Indonesia bans medicinal syrups after more children die of mysterious kidney illness

As of Oct 18, the health ministry recorded at least 206 cases of acute kidney injury in 20 provinces, with a 48 per cent fatality rate.

Dio Suhenda

Dio Suhenda

The Jakarta Post


An employee collects medicinal syrups that contain paracetamol at a minimarket in South Tangerang, Banten, on October 19, 2022. The Health Ministry has banned the sale of all medicinal syrups following the deaths of nearly 100 children across the country from unexplained acute kidney failure.(Antara/Sulthony Hasanuddin )

October 20, 2022

JAKARTA – The Health Ministry has temporarily banned the prescription of all syrup-based medicines and their over-the-counter sales amid an ongoing probe into an unexplained rise in the number of acute kidney injury (AKI) cases that has left nearly 100 children dead so far this year.

As of Tuesday, the ministry had recorded at least 206 AKI cases – mostly in children under six years old – in 20 provinces with 99 fatalities since January, spokesman Mohammad Syahril told a press conference on Wednesday.

This puts the fatality rate at a staggering 48 percent. “

There have previously been [cases of] acute kidney injury, but at a much lower figure, only one or two [cases] each month,” Syahril said, adding that the spike in cases happened in late August.

He also noted that the state-run Cipto Mangunkusumo Hospital (RSCM) in Jakarta – the ministry’s national referral hospital – had reported a higher fatality rate of 65 percent.

While authorities have not identified the definitive cause of the disease, the ministry has taken the precaution of ordering health facilities and medical workers to temporarily stop prescribing syrup-based medicines and drug stores to temporarily halt the sale of such medicines until further notice.

“In line with the Health Ministry circular [issued on Tuesday], all kinds of syrup-based medicine are banned, not only paracetamol. [We suspect that], it’s not the contents of the medicine itself, but other components [of the medicine] that may be toxic,” Syahril said.

This came after an early investigation by an expert team formed by the ministry found traces of chemical compounds that might cause the unusual kidney injury, in medicines that had been consumed by the sick children before they displayed signs of the kidney injury.

The team’s investigation into the definitive cause of the illness continues, involving the Food and Drug Monitoring Agency (BPOM), doctors from the Indonesian Pediatrician Association (IDAI), as well as the World Health Organization’s (WHO) representatives in Indonesia.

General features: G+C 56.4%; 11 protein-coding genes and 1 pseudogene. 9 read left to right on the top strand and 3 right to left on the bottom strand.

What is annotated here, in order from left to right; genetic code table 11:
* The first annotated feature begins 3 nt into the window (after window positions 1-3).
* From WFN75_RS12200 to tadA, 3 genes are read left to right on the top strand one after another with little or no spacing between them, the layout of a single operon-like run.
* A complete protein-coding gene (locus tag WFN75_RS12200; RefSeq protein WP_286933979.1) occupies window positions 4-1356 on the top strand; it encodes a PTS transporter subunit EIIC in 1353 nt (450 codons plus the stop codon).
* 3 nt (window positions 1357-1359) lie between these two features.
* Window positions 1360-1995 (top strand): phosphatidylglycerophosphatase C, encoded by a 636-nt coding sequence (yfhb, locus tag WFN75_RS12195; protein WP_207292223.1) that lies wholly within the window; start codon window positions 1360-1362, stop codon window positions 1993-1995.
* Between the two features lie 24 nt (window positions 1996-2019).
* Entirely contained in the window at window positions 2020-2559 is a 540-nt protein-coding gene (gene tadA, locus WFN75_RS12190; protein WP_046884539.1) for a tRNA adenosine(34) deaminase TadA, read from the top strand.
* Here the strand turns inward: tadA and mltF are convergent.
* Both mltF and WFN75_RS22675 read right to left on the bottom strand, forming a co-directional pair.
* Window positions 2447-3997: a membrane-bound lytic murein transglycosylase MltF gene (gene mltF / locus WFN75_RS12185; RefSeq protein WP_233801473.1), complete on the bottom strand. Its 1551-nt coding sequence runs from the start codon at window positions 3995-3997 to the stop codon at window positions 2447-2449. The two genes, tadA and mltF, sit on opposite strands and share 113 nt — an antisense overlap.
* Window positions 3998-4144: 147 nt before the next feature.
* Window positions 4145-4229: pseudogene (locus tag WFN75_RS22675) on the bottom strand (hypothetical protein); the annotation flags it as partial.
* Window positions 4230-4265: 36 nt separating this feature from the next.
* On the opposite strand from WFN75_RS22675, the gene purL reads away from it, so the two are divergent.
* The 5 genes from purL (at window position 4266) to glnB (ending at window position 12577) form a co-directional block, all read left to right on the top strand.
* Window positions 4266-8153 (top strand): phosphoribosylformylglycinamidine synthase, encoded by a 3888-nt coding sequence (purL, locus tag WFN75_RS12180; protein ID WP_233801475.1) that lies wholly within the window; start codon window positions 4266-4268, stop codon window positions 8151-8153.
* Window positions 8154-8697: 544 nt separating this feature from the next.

“In the meantime, we also urge people not to give children [over-the-counter] medicinal syrups without first consulting with health workers or doctors,” Syaril said, adding that parents could give either oral medications in the form of pills and tablets, or suppositories.

The ministry also instructed hospitals treating children with AKI to collect all medicines that the families had given to those children, so toxicology tests could be conducted.

The rise in cases in Indonesia came after Gambia in West Africa reported that nearly 70 children had died from AKI after taking paracetamol syrups made by New Delhi-based Maiden Pharmaceuticals to treat fever. Investigators from the WHO later found “unacceptable” levels of diethylene glycol and ethylene glycol, which can be toxic, in four products made by the Indian company.

The BPOM said on Wednesday that none of the four syrups were registered in Indonesia, and has since banned the use of the two contaminants in any medicinal syrup products. But the agency also said that the two contaminants might be found in glycerin or propylene glycol, which are additional solvents in syrup-based medicines.

While results of the investigation and a possible cause of the AKI are expected to be announced by next week, the ministry has already ruled out COVID-19 vaccines or infections as a possible cause of the disease.

“These rumors have been widely reported and circulated on social media. But, upon investigation, [we found that] there are no links [between the AKI] and COVID-19 vaccines or infection, particularly since the disease is found in children younger than six, who cannot yet get vaccinated,” Syahril said.

The ministry is alerting parents to the emerging uncommon illness and encouraging them to see a doctor if their children display abnormally low urine output or failure to produce urine, with or without fever and other symptoms like diarrhea, vomiting and coughing. The ministry has also begun importing medicines to address the spike in cases.

In Medan, North Sumatra, six children aged from one to five years have died from the illness since July. They were treated at Adam Malik General Hospital in Medan. A two-year old patient survived the illness, according to hospital nephrologist Rosmayanti Syafriani Siregar.

North Sumatra Health Agency reported four other cases being treated in another hospital in Medan. The condition of these children remains unclear.

Agency head Ismail Lubis said his office was still investigating the cases.

– Apriadi Gunawan contributed to the story from Medan

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